Self myofascial release – or SMR – is a form of tool-assisted, self-massage that is used to help with muscle and joint pain. Essentially, SMR requires you to self-massage your muscles with a foam roller, a firm massage ball or a massage stick/roll to help relieve certain areas of pain.
To best understand SMR, you must first understand what fascia is. Put simply, fascia is connective tissue that is found throughout our body. It covers our muscles (myofascia), visceral organs, nerves, blood vessels, and even our cells. Many of our organs are essentially held together, and in place, by fascial tissue.
Linking to this, one of the theories behind the physiological effects of SMR is that it is able to clear up restrictions and muscle knots, whilst also breaking down adhesions and scar tissue. This, in turn, is believed to lead to an increase in the flexibility of soft tissue, whilst also improving the range of joint motion – successfully reducing pain.
Research into SMR is quite limited however, and evidence of the effectiveness of this treatment modality is still emerging. That said, early results do indicate that SMR (including foam-rolling) may be effective for relieving post exercise-related muscle soreness (DOMS) and fatigue as well as have a positive effect on joint range of motion.
In regards to SMR as a means of treating chronic muscle and joint pain (such as myofascial pain syndrome), there is little supportive evidence. Recently published research for example, determined that SMR had a minor and sometimes negligible effect on recovery. It did point out, though, that it could be relevant in some cases.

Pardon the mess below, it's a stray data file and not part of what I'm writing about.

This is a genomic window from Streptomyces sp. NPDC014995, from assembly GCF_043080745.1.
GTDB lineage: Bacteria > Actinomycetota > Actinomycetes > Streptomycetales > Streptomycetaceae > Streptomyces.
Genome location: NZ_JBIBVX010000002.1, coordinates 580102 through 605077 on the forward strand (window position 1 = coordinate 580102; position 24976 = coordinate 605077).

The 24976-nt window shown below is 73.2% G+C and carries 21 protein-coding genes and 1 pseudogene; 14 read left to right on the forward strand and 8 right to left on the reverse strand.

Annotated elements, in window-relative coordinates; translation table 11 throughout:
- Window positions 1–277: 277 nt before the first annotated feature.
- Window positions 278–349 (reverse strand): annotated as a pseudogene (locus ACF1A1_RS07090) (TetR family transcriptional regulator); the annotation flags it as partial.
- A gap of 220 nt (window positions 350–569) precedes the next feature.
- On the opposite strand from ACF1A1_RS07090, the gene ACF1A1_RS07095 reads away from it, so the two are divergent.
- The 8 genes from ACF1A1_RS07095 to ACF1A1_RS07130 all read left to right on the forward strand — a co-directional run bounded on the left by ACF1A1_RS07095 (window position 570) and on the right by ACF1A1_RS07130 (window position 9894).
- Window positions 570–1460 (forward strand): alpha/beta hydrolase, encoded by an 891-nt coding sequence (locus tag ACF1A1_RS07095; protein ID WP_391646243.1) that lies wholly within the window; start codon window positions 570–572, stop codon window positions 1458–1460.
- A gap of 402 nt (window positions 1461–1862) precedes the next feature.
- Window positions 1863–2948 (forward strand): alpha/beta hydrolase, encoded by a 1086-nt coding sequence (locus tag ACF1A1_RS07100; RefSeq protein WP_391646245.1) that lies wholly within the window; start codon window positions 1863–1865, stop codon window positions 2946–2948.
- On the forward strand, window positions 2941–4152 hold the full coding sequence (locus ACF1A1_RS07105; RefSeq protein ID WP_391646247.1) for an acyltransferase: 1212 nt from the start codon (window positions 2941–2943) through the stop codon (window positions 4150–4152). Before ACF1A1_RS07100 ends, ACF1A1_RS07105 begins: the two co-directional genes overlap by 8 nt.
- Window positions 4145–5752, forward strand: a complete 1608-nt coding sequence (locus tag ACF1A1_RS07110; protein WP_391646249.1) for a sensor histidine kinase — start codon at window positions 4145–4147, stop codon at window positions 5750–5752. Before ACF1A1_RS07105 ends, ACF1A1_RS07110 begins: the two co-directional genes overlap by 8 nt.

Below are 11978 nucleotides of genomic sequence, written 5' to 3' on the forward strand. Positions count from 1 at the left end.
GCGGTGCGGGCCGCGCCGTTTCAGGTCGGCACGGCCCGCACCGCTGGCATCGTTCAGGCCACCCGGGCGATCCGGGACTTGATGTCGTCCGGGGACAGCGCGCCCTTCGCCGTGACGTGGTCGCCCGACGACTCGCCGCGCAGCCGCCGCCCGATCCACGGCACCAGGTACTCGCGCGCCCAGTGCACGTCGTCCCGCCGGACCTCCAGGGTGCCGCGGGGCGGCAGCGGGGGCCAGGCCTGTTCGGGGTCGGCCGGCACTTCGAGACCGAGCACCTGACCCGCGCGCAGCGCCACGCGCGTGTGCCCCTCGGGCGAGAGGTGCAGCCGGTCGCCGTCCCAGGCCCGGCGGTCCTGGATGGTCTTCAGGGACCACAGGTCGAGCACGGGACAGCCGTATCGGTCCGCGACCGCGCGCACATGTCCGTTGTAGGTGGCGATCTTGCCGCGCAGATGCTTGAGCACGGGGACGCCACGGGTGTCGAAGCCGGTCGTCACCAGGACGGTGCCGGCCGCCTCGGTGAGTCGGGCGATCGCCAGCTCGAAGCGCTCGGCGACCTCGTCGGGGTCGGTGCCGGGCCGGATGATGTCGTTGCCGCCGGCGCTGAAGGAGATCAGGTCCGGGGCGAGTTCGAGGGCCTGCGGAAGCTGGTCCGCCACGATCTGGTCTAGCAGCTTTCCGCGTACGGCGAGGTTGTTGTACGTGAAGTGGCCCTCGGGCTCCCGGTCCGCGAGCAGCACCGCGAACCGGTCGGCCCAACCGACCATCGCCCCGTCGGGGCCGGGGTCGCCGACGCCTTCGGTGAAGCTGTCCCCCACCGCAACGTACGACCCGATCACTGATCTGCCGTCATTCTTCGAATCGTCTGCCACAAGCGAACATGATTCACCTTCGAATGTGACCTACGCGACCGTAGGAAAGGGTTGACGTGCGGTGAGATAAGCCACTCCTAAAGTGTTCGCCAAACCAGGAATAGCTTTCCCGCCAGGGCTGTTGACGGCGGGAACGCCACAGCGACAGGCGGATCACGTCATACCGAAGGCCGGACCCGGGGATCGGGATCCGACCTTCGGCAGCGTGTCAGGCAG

It isn’t fully understood how SMR works, and what exact effect it has on the muscles and fascia – though research has found that such treatment cannot transform or change connective muscle tissue, as it is simply not possible to do so by human touch or pressure from a tool, such as a ball or foam roller.
That said, there is no harm in trying SMR to relieve your pain. Whilst it should not be the main focus of your treatment, applying sustained pressure, or rolling on a muscle with a massage device, in areas that feel tight, may help (at least short term) to desensitise pain and the sensation of tightness. As a result, you may find you are able to move or exercise more freely.
If you are going to give SMR a try, the best tools to use depends on the area of the body you want to target. A foam-roller, for example, is usually good for larger muscle groups in the glutes, thighs, hamstrings, lats and perhaps the calves. And a small firm ball (perhaps a tennis ball) can be good for targeting your chest, along with the smaller muscles around your shoulder blade.
It’s important to point out that SMR should never be the only course of action to decrease the sensation of muscular tightness.
General physical activity for example, along with specifically moving and contracting your muscles through strengthening and dynamic stretches, is an effective way to reduce pain and relieve the feeling of muscular tightness. And, as opposed to SMR, such focused and targeted exercise also has a number of other health benefits, too – making it really worthwhile to work out what works best for you.
To learn more about how exercise and other treatments can help to relieve symptoms of muscle and joint pain, check out this blog post for more helpful pointers.